MiFID should be amended to increase private-markets investment

MiFID WideA small tweak to regulations would unlock more flows of capital from smaller institutional investors into private markets, says Thomas Eskebaek, CEO of Titanbay.

A recent report by Bain and Company found that individual investors hold roughly 50% of the estimated $275 trillion to $295 trillion of global assets under management (AUM). Yet those same investors represent just 16% of AUM held by alternative investment funds. Regulation is what is preventing GPs from accessing this untapped capital.      

Given the current macroeconomic climate, it is more important than ever that GPs have the opportunity to access this pool of capital in a responsible and sustainable way. Given the investment opportunities that private markets represent, of equal importance is allowing these smaller but still sophisticated investors, such as (ultra)-high net worth investors, as well as smaller institutions such as family offices and private banks, the opportunity to access these returns. 

Despite this huge potential for GPs and LPs alike, current investment regulation does not allow for such sophisticated investors to take advantage of these returns. A small tweak to regulations that maintains investor protection while enabling the flow of capital from smaller institutional investors into private markets is all that is needed to solve the problem. 

MiFID's "professional investors"

To be clear, it is right that regulations are in place to protect investors. Any investment carries a degree of risk, and private markets, with their high investment minimums, the long-term horizon for gains and sophisticated strategies, make them one of the more complex assets to invest in. Therefore, regulations are necessary and important for investors.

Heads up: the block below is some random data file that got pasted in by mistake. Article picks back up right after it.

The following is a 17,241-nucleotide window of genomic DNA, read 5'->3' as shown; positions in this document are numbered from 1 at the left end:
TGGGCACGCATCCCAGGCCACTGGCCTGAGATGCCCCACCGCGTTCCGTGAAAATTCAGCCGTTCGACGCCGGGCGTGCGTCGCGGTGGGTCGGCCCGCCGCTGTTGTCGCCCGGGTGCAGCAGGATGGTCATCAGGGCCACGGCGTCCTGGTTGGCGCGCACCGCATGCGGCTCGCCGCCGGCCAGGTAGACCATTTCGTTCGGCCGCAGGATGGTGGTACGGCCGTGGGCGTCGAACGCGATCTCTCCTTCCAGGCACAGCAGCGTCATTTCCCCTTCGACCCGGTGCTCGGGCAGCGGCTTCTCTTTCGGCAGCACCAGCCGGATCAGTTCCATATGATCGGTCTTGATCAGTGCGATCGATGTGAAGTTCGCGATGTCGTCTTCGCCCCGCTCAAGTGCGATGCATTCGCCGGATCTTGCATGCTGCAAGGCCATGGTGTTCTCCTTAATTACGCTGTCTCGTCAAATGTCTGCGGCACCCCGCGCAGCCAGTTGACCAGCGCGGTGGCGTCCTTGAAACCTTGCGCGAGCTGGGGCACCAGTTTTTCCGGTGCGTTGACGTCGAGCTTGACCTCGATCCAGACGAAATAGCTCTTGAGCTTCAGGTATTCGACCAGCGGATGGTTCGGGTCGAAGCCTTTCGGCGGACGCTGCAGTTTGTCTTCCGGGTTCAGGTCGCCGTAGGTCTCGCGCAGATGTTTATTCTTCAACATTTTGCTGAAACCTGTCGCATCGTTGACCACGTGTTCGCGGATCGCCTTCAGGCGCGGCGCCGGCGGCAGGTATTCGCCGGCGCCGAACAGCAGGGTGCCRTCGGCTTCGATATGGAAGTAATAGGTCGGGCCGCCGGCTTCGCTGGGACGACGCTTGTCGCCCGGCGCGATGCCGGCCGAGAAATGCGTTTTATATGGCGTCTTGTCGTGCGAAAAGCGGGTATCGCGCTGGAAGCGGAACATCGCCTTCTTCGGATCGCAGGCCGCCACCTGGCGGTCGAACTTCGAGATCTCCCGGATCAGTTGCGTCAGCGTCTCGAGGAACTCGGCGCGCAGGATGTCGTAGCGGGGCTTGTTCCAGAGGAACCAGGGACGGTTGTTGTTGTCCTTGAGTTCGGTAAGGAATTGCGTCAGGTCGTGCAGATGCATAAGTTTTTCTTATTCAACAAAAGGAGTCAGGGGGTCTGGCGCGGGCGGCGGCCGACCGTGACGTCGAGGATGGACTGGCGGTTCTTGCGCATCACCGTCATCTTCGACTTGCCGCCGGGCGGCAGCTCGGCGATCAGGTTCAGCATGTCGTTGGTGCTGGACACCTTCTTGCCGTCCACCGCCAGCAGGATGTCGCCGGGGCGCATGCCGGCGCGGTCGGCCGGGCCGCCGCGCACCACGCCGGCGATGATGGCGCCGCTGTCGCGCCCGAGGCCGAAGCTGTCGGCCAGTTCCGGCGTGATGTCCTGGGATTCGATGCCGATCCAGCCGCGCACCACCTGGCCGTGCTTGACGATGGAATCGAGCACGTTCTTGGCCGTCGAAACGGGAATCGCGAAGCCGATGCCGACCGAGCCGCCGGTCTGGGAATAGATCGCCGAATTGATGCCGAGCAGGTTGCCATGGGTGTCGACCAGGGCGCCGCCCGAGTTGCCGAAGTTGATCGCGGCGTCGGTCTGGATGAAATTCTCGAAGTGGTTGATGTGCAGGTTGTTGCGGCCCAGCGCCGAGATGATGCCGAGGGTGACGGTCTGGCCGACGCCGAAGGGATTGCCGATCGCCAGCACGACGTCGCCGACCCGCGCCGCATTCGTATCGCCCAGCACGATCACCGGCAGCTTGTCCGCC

That being said, the current way the MiFID II regulations, which have been in operation since January 2018, are drafted is such that any investor or organisation that does not conform to a very narrow definition of "professional investor" are prevented from accessing these opportunities.

This term is restricted to those with a suitable financial-sector role in which they have gained specific knowledge of investing in private markets or those who have gained actual experience by undertaking ten transactions per quarter. 


Quantifying “specific knowledge” of investing in private markets is very difficult, and anyone who understands the illiquid nature of private markets would recognise that ten transactions per quarter are an unreasonably high number.

Instead of these dangerously high transaction numbers or difficult-to-qualify phrases, we suggest instead that the European Securities and Markets Authority, the body responsible for MiFID regulations, instead adopts amendments which set out a requirement for education or professional training in private markets. This would ensure those with a great deal of lived experience - for example, through managing family wealth without working in a specific profession - could meet these requirements, enabling them to venture into investing in private assets.  

Crucially, it would ensure that investors in private markets are still protected under MiFID. Regulatory protection is fundamental to the flow of capital into an asset class, but it is important that this regulation, as the name implies, helps regulate, not hinder, the flow so that investors can benefit from highly beneficial investment opportunities in an appropriate and responsible way.

Reform would enable this otherwise overlooked group of investors to be given the same credit for their sophistication and knowledge of the markets and duly enabling them to access private markets and the returns and economic benefits made possible. The world is changing; investors are increasingly sophisticated and savvy, and provided with the right tools and education can make a significant impact with their investments.  

*Thomas Eskebaek is CEO and founder of Titanbay.

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